A sprained ankle, also known as an ankle sprain, twisted ankle, rolled ankle, floppy ankle, ankle injury or ankle ligament injury, is a common medical condition where one or more of the ligaments of the ankle is torn or partially torn.
Knowing the symptoms that can be experienced with a sprain is important in determining that the injury is not really a break in the bone. When a sprain occurs, blood vessels will leak fluid into the tissue that surrounds the joint. White blood cells responsible for inflammation migrate to the area, and blood flow increases as well. Along with this inflammation, swelling from the fluid and pain is experienced. The nerves in the area become more sensitive when the injury is suffered, so pain is felt as throbbing and will worsen if there is pressure placed on the area. Warmth and redness are also seen as blood flow is increased. Also present is a decreased ability to move the joint, and difficulty using the affected leg.
A high ankle sprain, also known as a syndesmotic ankle sprain, is a sprain of the syndesmotic ligaments that connect the tibia and fibula on the lower leg. Syndesmotic ankle sprains are known as high because their location on the lower leg is above the ankle. Unlike common ankle sprains when ligaments around the ankle are torn or receive injury through an inward twisting, high ankle sprains are caused when the lower leg and foot twist out.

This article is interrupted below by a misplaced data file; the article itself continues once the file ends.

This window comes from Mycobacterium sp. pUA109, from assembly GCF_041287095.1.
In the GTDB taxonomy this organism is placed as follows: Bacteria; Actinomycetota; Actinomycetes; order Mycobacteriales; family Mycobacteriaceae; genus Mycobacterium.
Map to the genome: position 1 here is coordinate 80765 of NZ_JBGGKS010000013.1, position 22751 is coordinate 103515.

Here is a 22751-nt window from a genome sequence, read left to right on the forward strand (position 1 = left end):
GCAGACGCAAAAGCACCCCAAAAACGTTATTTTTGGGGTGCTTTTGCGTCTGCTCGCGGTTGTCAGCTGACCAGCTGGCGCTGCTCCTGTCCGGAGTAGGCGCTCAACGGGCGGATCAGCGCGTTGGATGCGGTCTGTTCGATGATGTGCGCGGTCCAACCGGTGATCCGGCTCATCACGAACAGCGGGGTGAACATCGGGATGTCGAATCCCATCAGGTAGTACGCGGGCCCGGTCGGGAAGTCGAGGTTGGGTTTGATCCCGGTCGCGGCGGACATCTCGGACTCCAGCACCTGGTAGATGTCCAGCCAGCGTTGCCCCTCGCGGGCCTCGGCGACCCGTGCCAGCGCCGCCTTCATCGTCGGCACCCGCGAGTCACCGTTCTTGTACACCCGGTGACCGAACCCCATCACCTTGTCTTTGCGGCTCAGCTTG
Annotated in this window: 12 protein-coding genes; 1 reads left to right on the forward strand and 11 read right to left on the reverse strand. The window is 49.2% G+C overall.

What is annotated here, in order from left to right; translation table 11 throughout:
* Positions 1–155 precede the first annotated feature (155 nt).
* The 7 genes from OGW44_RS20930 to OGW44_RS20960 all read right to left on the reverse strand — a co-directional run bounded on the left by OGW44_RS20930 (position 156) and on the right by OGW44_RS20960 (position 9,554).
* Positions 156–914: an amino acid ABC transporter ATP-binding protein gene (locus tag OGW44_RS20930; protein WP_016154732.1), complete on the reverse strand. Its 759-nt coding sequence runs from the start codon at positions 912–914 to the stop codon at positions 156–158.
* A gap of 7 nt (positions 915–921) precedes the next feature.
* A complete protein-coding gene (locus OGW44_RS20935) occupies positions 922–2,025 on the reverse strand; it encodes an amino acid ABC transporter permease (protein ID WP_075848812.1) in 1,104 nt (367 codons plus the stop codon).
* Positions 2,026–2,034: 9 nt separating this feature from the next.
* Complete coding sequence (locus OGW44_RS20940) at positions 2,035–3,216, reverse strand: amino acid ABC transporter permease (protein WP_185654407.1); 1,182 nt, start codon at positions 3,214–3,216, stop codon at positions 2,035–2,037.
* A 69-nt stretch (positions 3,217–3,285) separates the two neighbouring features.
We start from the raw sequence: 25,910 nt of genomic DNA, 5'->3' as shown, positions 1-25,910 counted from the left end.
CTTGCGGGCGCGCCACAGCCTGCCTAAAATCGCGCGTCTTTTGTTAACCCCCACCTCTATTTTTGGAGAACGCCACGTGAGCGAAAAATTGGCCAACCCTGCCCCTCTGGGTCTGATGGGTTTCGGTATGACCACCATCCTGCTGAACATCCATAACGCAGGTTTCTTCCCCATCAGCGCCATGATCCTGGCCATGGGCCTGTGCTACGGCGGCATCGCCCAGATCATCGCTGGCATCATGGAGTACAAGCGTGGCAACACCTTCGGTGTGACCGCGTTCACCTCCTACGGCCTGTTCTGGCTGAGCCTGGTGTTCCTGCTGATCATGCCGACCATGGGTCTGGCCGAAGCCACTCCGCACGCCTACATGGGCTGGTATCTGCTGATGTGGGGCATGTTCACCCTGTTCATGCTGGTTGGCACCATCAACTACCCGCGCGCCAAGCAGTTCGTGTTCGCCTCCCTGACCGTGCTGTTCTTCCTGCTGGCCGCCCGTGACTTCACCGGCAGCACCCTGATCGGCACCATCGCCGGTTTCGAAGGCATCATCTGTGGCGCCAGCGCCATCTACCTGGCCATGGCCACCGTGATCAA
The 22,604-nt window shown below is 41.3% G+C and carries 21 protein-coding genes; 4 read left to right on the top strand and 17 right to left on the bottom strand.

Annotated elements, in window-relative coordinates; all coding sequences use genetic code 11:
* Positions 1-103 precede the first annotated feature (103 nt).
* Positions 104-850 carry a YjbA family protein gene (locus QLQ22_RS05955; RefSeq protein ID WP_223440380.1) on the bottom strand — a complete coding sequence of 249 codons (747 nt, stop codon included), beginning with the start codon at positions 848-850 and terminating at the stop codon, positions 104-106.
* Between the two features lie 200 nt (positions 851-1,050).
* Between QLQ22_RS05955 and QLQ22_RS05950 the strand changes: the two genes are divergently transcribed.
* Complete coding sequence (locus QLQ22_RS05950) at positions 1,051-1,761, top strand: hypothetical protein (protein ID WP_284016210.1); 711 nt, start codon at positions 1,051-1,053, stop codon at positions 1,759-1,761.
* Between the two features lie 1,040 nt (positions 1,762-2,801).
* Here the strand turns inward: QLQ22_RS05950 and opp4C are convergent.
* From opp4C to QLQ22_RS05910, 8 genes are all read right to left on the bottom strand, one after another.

Athletes with high ankle sprains usually come to a physician, physical therapist, athletic trainer or other specialist complaining of a dull or sharp pain in the outside-front of the lower leg above the ankle. The pain is usually sharper when twisting is applied. In other cases the high ankle sprain is diagnosed only after treatment for the common ankle sprain fails. High ankle sprains may be harder to diagnose than normal ankle sprains because swelling is usually minor or nonexistent. For this reason some may underestimate the severity of the injury. The physical therapist, athletic trainer, or physician will test for high ankle sprain in a number of ways. The most common approach is the squeeze test (squeezing the calf or lower leg, usually with slight turning). CT scans or radiographs are sometimes used for diagnosis or to check for displacement of the tibia and fibula.